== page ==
An initiative aimed at encouraging members of the African diaspora to visit Ghana has been described as "a great success" by President Nana Akufo-Addo.
The Year of Return, 2019, was linked to the 400th anniversary of slaves landing in the US - said to be the first recorded arrival of enslaved Africans in the Americas.
Ghana was a key transit point for transporting slaves and the president said his country felt a responsibility to welcome all those who could trace their ancestry to Africa.
We believe we have a responsibility to extend a hand of welcome back home to Africans in the diaspora.
So can we gauge how successful this initiative was for Ghana?
How many more people visited Ghana?
At the beginning of 2019, the Ghana Tourism Authority predicted the Year of Return would attract 500,000 extra visitors.
Official data from January to September 2019 indicates an additional 237,000 visitors - a rise of 45% compared with the same period the previous year - with significant increases in visitors from the US and UK.
However, we don't know if this was specifically because of the Year of Return initiative, as tourists were not asked to state this on arrival as the reason for their visit.
The apparent increase in arrivals in 2019 should be set in the context of an overall annual total of between 900,000 and one million foreign visitors to Ghana, a figure that has been generally rising anyway over the past few years, dipping slightly in 2018.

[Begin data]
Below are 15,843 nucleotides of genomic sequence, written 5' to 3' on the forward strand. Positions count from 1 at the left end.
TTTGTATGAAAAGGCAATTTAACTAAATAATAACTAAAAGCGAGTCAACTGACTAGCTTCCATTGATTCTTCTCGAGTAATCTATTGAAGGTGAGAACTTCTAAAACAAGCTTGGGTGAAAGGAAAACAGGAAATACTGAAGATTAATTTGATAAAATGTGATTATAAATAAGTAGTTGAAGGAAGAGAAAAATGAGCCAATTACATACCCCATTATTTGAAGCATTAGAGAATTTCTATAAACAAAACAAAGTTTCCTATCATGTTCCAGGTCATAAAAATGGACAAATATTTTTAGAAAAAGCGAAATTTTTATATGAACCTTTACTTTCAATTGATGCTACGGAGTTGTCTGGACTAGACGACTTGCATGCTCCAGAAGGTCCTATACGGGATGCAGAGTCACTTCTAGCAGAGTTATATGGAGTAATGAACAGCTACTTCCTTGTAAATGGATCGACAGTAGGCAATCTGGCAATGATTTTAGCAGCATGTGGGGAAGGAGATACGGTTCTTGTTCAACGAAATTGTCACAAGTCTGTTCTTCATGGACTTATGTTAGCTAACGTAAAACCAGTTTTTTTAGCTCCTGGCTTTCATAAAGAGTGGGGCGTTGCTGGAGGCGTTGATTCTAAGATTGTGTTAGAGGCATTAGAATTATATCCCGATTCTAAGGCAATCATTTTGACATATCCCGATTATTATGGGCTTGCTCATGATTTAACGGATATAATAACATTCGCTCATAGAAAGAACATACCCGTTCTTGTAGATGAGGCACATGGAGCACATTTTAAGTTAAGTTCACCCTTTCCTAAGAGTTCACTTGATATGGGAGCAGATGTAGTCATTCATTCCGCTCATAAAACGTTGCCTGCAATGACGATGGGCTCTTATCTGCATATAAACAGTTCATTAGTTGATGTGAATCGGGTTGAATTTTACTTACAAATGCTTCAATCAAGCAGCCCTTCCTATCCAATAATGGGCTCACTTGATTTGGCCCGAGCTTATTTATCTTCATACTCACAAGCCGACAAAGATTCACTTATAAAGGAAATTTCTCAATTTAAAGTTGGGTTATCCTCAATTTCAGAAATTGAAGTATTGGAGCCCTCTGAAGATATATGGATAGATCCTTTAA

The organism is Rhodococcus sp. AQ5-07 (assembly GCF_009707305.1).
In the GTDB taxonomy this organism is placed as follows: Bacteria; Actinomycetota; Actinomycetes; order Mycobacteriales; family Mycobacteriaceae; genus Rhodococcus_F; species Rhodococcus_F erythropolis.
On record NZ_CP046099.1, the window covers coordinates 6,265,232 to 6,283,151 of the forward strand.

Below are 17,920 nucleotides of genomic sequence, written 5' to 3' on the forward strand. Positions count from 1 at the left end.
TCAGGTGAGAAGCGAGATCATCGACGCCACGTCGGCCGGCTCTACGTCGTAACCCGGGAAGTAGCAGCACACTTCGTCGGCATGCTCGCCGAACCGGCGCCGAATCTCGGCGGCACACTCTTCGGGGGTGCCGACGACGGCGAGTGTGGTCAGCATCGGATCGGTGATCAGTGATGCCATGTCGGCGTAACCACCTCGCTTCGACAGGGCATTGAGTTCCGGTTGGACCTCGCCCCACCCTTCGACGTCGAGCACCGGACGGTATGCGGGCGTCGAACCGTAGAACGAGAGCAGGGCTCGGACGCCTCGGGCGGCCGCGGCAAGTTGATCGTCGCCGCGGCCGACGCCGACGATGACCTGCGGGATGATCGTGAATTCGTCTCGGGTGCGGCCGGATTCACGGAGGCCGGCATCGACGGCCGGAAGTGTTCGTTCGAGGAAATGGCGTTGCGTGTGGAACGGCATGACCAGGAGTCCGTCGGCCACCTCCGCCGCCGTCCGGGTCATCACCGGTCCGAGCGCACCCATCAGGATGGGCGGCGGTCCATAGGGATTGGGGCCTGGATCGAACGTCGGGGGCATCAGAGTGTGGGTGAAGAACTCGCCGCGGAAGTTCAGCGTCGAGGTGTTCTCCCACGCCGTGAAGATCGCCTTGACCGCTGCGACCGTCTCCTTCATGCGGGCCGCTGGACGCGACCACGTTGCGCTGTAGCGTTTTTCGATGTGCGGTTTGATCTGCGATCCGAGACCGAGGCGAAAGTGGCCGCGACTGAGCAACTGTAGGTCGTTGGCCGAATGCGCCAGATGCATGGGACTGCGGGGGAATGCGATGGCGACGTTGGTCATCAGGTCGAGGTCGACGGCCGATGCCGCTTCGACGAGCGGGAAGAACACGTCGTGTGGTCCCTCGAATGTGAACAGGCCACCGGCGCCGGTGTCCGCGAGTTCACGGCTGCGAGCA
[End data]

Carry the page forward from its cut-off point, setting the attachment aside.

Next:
When the data is published for the whole of 2019, we should be able to assess how unusual the increase for that year was compared with previous years.
Was there a boost to the economy?
Minister of Tourism Barbara Oteng Gyasi said the Year of Return had injected about $1.9bn (£1.5bn) into the economy.
And the Ghana Tourism Authority told BBC News this figure was an estimate based on multiplying total visitor arrivals, 763,545 between January and September, by the average spend per tourist, $2,590 in 2019.
But the total arrivals figure includes all international visitors, whether or not their visit was prompted by the Year of Return.
Bright Simons, a researcher at Imani Centre for Policy & Education think tank, has criticised the government estimates of the numbers of extra visitors.
And he says the average spend per tourist was less than $2,590.
The Ghanaian government also told BBC News a record 126 people had been granted citizenship in 2019.
And some from the diaspora, encouraged by the Year of Return initiative, have set up businesses, made investments or purchased property.
Did it help promote Ghana's image?
The government also said the Year of Return had drawn wider attention to Ghana and positively influenced international media reports.
The country attracted a number of celebrities in 2019, including model Naomi Campbell, actor Idris Elba, comedian Steve Harvey and American rapper Cardi B.
And the government said the equivalent amount of media attention and PR - if paid for - would have cost about $3.5m.
Mr Simons told BBC News: "As a public relations and advertising feat, it was very impressive.
"In that regard, I agree that it has been a success."